Marcel Martinez, a personal chef who works for Exclusive Resorts, prepared lunch at one of the resort's residences in Miami, Fla., in August.
AOL founder’s travel club thrives
Steve Case’s Exclusive Resorts thrives despite travel industry woes
MIAMI » Why are thousands of millionaires queueing up for the right to plunk down as much as $459,000, plus annual dues of up to $35,000, just for a few weeks of access to vacation homes?
The answers might be found in the 6,000-square-foot villas in Tuscany with infinity pools overlooking the countryside, the Miami Beach oceanfront condos with balconies overlooking the Atlantic and Intracoastal Waterway, and the private chefs whipping up gourmet dinners.
Exclusive Resorts, a venture led by AOL co-founder Steve Case, is the largest player in a growing segment of the travel industry that a few years ago was essentially nonexistent -- the luxury destination club.
The clubs have not been without problems: The first, Tanner and Haley, filed for bankruptcy last year, leaving hundreds of members fighting in bankruptcy court to try to reclaim some portion of their membership deposits.
Despite the recent tumult, Denver-based Exclusive Resorts has grown 50 percent in the last 12 months, from 2,000 to 3,000 members, said company Chairman Donn Davis, a longtime associate of Case from their days at AOL. The club has a waiting list of more than 100.
"Our members are some of the wealthiest, most discerning consumers out there," Davis said. "They've done their homework on us" and decided the investment is worth it, he said.
It works like this: A member pays an initiation fee of several hundred thousand dollars, plus annual dues in a range of $15,000 to $35,000 a year. In return, the member gets access to the club's roster of more than 300 properties in 34 destinations around the world.
At Exclusive Resorts, a deposit of $239,000 plus annual dues of $14,000 gets you 15 vacation days. A $459,000 deposit plus annual dues of $35,000 gets you 45 days. Members who quit the club are refunded 80 percent of their initiation fee.
Case's company operates with a different business model than that of the defunct Tanner and Haley. While Tanner and Haley leased properties, Exclusive Resorts owns the majority of its homes, which it says gives the company sufficient assets to back members' deposits.
In addition, Exclusive Resorts members never own a piece of the properties, as they would in the vacation time-share model. Instead, they are buying into what more closely resembles a country club, Davis said.
Jan de Roos, a tourism and real estate professor at Cornell University's School of Hotel management, said the comparison is valid.
"I like the business model," de Roos said. "You don't own the real estate. You own the right to use the company's real estate. Trust is a huge piece of how the business model works ... and I think people trust Steve Case."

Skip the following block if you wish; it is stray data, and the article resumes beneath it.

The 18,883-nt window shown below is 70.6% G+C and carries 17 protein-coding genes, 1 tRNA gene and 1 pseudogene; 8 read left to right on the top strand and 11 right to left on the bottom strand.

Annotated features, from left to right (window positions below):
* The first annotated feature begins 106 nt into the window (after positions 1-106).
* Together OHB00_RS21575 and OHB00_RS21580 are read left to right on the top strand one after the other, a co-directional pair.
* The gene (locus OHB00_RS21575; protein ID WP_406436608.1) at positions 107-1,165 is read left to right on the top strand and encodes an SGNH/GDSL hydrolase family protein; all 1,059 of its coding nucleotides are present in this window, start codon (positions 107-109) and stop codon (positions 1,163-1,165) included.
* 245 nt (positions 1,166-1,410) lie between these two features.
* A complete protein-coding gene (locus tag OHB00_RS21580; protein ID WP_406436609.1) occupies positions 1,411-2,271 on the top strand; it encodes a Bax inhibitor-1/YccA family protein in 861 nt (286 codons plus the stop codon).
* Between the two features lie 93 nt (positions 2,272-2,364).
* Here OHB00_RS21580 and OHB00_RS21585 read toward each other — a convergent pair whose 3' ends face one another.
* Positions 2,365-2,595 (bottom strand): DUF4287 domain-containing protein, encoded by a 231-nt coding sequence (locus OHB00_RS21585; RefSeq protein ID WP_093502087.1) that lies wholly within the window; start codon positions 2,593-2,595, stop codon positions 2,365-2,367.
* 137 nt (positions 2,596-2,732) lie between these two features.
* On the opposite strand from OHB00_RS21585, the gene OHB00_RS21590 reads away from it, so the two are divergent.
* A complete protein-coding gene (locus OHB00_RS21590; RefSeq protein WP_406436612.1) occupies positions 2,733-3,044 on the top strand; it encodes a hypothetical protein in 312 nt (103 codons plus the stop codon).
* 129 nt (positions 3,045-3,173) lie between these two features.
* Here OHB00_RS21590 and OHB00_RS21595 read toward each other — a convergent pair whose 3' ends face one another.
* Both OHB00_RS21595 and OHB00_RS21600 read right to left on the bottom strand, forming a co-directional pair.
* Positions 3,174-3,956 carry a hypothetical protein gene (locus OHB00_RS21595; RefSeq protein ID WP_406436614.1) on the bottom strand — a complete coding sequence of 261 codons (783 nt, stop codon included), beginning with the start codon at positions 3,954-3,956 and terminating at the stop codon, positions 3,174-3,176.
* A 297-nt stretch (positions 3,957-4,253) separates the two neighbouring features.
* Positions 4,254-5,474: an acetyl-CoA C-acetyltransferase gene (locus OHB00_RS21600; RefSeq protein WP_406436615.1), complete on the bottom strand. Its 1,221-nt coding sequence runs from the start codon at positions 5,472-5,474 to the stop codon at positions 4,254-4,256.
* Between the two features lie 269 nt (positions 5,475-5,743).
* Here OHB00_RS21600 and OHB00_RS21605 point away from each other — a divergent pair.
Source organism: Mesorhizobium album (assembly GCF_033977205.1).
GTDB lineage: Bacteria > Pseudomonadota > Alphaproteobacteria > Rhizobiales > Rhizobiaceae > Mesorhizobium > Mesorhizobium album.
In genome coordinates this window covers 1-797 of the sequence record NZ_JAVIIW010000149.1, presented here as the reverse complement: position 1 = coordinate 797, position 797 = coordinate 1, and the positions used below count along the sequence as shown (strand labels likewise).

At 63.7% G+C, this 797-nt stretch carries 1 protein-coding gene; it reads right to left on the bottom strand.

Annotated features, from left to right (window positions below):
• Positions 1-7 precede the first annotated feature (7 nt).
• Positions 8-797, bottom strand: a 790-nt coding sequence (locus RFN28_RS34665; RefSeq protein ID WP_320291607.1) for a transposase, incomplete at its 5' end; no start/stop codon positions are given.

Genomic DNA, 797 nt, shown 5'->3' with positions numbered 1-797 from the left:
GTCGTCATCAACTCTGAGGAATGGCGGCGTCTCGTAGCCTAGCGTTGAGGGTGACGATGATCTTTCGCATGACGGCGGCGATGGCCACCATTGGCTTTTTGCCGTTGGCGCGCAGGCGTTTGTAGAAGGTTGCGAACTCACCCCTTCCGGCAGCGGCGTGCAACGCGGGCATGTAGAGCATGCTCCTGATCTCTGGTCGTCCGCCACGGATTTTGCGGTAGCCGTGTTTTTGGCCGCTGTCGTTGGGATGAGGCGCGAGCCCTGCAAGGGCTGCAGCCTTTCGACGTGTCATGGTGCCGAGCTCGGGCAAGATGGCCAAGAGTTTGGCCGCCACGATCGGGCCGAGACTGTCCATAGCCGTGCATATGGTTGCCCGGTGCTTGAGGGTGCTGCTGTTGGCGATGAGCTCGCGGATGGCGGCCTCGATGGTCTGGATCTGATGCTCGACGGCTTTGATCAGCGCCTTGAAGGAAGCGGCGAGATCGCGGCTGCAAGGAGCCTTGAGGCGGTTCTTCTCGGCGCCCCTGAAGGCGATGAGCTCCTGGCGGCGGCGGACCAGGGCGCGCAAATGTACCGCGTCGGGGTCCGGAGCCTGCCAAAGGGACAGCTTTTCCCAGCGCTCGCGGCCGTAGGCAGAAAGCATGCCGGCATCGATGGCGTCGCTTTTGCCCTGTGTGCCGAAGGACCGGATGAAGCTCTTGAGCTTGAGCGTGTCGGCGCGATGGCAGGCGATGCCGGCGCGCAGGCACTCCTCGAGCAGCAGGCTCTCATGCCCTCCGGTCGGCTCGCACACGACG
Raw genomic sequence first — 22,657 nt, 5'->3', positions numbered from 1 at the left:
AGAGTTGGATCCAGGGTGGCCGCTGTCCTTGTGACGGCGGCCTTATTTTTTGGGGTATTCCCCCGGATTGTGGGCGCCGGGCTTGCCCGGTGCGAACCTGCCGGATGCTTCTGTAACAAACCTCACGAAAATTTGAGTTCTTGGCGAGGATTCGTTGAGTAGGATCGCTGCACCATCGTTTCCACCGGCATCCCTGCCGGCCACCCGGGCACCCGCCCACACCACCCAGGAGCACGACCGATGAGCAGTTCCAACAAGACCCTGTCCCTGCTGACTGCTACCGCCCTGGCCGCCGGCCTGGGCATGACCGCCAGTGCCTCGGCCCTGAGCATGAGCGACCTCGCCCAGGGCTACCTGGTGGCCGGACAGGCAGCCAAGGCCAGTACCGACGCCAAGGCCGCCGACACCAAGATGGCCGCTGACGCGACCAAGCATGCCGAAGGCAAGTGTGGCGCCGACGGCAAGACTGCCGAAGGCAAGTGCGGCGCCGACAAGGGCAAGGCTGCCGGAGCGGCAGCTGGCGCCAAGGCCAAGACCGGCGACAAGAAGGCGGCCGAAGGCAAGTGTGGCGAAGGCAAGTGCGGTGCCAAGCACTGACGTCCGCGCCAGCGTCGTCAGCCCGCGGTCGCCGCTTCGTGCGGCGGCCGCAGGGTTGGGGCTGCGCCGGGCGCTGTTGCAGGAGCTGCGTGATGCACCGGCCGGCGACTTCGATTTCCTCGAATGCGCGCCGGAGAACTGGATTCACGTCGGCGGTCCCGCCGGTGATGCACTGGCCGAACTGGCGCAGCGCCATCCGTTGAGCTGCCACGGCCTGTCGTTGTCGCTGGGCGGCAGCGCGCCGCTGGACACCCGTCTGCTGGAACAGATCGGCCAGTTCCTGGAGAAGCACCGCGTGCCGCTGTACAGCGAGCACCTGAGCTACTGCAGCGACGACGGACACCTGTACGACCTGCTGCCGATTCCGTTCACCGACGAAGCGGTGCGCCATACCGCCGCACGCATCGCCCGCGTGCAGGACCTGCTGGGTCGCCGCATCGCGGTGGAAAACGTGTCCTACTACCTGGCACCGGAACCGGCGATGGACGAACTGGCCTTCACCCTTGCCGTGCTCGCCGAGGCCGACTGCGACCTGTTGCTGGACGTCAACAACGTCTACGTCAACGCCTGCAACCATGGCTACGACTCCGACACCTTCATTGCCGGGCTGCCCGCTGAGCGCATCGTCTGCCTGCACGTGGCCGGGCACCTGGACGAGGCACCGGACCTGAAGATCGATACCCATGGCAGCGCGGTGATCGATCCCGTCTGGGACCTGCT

Davis said the club's biggest challenge is managing peak demand, particularly among its ski properties. The sales team is upfront about the club's limitations.
"If you say 'I want to go to Vail for Christmas every year,' we tell you that's not how it works," Davis said.
To pull demand away from peak times, Exclusive Resorts offers similar properties -- such as Deer Valley, Utah -- and works hard at offering a variety of vacation opportunities throughout the year. In the offseason, it offers popular family cooking classes with personal chefs in Tuscany. The club also has a rotating menu of "once-in-a-lifetime" options, like members-only Mediterranean cruises or tours of Buddhist monasteries in Bhutan.
The club is expanding its offerings by establishing partnerships with five-star resorts, in which Exclusive Resorts builds its own luxury housing next to a high-end resort hotel. These arrangements give members access to the resort's spas and other amenities.
At Sea Island, Ga., Exclusive Resorts is currently building 24 homes next to The Cloister, a historic resort. On a recent trip, Davis looked over blueprints for the location -- now just a dusty construction site -- while discussing plans to seamlessly blend the homes in with the existing resort by emulating the Spanish Mediterranean architecture.
"Each home is going to look like a little mini Cloister," Davis said.
Catherine Klein, a spokes-woman for Sea Island Resorts, said the partnership makes sense because it brings in a new set of wealthy travelers who otherwise might never have set foot on Sea Island.
"It's a way to bring in their members and expose them to The Cloister," she said.
Every Exclusive Resorts home is outfitted with the same home entertainment systems and the same remote control, so members always know how it works. The homes' architectural features are tweaked to fit with local flavor. And resort locations are almost always four-bedroom homes with open floor plans to facilitate large family gatherings.